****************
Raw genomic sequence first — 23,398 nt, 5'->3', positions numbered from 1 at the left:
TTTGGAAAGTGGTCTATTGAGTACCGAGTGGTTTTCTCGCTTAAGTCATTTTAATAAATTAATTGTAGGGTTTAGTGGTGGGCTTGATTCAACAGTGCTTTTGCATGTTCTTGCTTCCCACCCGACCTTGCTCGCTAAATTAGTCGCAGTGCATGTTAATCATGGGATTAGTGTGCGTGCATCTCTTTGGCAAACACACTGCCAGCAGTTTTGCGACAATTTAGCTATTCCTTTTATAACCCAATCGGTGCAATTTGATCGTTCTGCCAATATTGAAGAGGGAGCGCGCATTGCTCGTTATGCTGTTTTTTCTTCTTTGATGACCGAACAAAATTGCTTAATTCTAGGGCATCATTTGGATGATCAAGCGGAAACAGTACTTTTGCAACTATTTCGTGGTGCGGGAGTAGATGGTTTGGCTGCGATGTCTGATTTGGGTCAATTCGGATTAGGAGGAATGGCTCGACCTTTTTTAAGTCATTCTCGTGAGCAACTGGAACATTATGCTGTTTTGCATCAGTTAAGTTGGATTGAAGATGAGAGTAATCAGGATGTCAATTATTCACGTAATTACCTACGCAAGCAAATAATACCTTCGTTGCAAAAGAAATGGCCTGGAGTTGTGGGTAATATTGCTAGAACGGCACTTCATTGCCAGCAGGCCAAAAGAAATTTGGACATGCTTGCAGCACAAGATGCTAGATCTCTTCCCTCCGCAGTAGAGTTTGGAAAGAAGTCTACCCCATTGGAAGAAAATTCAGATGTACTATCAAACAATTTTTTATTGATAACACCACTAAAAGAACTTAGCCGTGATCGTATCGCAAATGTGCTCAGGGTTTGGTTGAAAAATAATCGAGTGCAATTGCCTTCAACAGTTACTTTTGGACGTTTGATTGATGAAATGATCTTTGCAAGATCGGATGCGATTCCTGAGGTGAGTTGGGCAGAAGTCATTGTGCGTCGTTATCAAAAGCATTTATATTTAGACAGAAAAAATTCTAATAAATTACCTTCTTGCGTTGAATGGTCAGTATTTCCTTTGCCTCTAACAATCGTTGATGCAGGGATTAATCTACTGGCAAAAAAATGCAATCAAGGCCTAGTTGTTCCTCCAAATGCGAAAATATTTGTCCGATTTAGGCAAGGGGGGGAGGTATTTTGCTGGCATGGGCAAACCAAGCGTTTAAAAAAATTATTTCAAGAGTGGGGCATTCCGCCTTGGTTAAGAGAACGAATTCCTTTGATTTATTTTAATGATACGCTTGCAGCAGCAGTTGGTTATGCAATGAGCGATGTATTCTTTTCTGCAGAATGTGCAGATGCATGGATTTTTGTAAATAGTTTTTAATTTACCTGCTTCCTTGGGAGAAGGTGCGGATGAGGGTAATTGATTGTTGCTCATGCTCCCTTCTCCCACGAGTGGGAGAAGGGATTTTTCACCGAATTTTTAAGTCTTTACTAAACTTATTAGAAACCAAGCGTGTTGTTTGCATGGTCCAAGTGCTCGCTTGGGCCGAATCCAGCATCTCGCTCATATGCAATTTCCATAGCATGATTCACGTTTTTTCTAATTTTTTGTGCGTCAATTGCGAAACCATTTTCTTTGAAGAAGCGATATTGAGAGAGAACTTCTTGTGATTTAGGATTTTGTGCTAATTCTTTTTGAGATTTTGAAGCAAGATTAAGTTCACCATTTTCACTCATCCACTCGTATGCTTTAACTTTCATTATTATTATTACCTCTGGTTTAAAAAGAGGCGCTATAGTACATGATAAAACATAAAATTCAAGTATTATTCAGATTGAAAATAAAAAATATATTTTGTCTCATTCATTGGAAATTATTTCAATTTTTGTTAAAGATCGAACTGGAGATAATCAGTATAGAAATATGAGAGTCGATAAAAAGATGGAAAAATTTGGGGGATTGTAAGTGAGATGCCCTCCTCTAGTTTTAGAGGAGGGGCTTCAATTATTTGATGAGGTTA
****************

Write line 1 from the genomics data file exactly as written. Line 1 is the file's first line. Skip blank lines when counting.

Raw genomic sequence first — 23,398 nt, 5'->3', positions numbered from 1 at the left: